100 Days Project

Ben: 100 Writings / 100 Opening Guitar Hooks

various, random creative expressions / writings, inspired partially by 100 popular songs (songs that somewhat begin with a leading hook of a guitar.)

Day 58:

“Don’t Follow” (1994) by Alice in Chains

“Don’t Follow” (1994) by Alice in Chains

Most of the famous song-writing partnerships have usually consisted of viciousness and visible violence: Lars vs. James; Davies vs. Davies; Louise Post vs. Nina Gordon. Even Varg Vikernes stabbed his guitarist to death! Some musicians just have a tendency to get real physical with their colleagues. However, there’s been only one partnership which was the most passive-aggressive; the most hurtfully silent: Jerry and Layne.

Jerry Cantrell loved his brother, Layne Staley, so much, he obliged to take over singing duties whilst his lead singer simply rotted away into addiction. Jerry could’ve kicked him outta the band long time before, but was blindly loyal to his brother, thinking this rock and roll lifestyle would be best for him; even though Layne derailed ages ago (about the time when Layne’s own father picked up the habit.)

Poor Jerry saved their average ‘Unplugged’ performance; cancelled their 1996 tour; guided Layne through his fiance’s drug-related passing; and even refused to say the band had broken up, even though Layne clearly wasn’t ‘there’. Jerry, forever positive, picked up the crumbs while Layne was spiralling towards the inevitable.

But from these two opposing angles, came some of the greatest songs of the 1990’s. Jerry: optimistic, faithful and leading. Layne: realist, precious and fallen. They were literally the name of their own band. And when they came together, it was something special. Take for instance those beautiful harmonies. Outside RNB and the boy bands, they probably had the greatest synched vocals of that era. Still gives me goosebumps – even whilst I’m writing this, listening to the song above.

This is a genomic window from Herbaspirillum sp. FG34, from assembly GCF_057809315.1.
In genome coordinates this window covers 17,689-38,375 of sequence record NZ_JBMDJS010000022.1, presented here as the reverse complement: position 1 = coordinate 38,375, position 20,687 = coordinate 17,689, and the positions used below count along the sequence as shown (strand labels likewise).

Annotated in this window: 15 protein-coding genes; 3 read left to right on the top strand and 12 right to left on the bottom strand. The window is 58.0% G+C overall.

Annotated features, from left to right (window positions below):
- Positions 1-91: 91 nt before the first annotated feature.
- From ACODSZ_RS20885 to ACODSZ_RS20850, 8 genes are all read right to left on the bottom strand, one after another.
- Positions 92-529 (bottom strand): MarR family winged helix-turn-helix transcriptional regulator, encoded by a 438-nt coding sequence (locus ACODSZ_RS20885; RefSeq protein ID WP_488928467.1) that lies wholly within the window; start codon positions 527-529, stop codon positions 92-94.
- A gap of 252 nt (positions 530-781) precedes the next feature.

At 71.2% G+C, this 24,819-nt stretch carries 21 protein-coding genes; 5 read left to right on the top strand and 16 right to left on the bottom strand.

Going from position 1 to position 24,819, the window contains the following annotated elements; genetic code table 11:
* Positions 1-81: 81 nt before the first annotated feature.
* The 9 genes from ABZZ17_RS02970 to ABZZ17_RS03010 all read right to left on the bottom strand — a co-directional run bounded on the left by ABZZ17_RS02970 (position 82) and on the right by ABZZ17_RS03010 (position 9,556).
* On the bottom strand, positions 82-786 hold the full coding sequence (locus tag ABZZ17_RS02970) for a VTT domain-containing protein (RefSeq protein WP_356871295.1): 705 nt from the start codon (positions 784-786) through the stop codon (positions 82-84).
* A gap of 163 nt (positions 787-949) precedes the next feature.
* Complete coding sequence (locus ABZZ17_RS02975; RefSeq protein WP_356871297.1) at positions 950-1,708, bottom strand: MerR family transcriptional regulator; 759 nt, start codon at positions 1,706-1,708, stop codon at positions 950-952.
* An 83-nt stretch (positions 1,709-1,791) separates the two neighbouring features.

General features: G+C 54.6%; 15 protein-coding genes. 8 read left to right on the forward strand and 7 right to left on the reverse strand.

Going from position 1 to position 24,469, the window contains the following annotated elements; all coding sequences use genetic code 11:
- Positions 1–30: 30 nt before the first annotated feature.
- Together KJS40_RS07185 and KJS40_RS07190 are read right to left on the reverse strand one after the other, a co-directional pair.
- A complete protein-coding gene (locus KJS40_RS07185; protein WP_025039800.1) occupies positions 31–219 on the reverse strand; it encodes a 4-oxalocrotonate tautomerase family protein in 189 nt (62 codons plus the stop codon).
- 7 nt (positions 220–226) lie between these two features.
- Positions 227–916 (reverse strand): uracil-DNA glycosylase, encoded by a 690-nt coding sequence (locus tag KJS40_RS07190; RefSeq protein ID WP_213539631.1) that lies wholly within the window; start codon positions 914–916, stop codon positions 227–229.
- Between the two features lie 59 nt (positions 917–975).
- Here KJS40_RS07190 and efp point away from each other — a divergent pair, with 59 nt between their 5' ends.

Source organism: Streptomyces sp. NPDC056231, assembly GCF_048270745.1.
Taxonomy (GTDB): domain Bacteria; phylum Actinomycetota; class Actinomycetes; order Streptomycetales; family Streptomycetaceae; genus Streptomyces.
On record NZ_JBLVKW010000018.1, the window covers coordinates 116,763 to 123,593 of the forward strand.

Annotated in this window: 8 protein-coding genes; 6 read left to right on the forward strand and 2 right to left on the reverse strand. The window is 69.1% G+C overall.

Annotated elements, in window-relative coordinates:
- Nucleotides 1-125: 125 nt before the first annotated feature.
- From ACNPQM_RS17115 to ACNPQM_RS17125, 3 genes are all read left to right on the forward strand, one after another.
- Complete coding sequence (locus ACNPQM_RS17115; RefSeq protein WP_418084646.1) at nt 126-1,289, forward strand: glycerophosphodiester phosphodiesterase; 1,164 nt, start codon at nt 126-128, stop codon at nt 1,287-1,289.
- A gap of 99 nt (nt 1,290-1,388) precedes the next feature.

I only got into those Seattle bands later in my life (too busy with RNB and Britpop.) And, as usual, I ticked them off in the order they’ve continuously been presented: Nirvana first, then Pearl Jam, then Soundgarden, then Alice. They were always the last wheel on that Grunge vehicle that, regrettably, I discovered Alice far too late. Layne finally succumbed to a heroin overdose in 2002.

But the loss had a strangely unfortunate effect on me. If I discovered them before Layne shuffled, I wouldn’t have known the difference. But from that year on, I assumed every single Alice in Chains song I ever heard was, at least in my mind, either about his oncoming death or his addiction. Even if Jerry would explain that the context of a song was about something else, I somehow instead saw Layne’s coffin or Layne slouching in the corner, in the lyrics.

Has this ruined my appreciation for them? Not one iota!

Though I see morbidity, I also see with it haunting splendour, I see a friendship at its worst and the possibility of a friendship at its most triumphant, I see Layne as Jerry’s muse, I see brothers in arms, I see a dissonant chord, I see a ripping voice, I see a ballad of beauty. I see undying loyalty, I see dying. I see a man not giving up on his mate, I see a premonition of the end but not wanting to, I see innocence in bondage, I see a partnership of love and tragedy, I see white powder bubbling, I see fogged invincibility, I see the shivers, I see lying, I see silence, I see hurting. I see a “Jar of Flies”, I see the three legged dog, I see a “Man in a Box”, I see a man “Down in a Hole”, I see a man who warned his brother not to follow.

I don’t know why they always came fourth. I’ve now heard all discographies of all four bands and by far Alice were the greatest.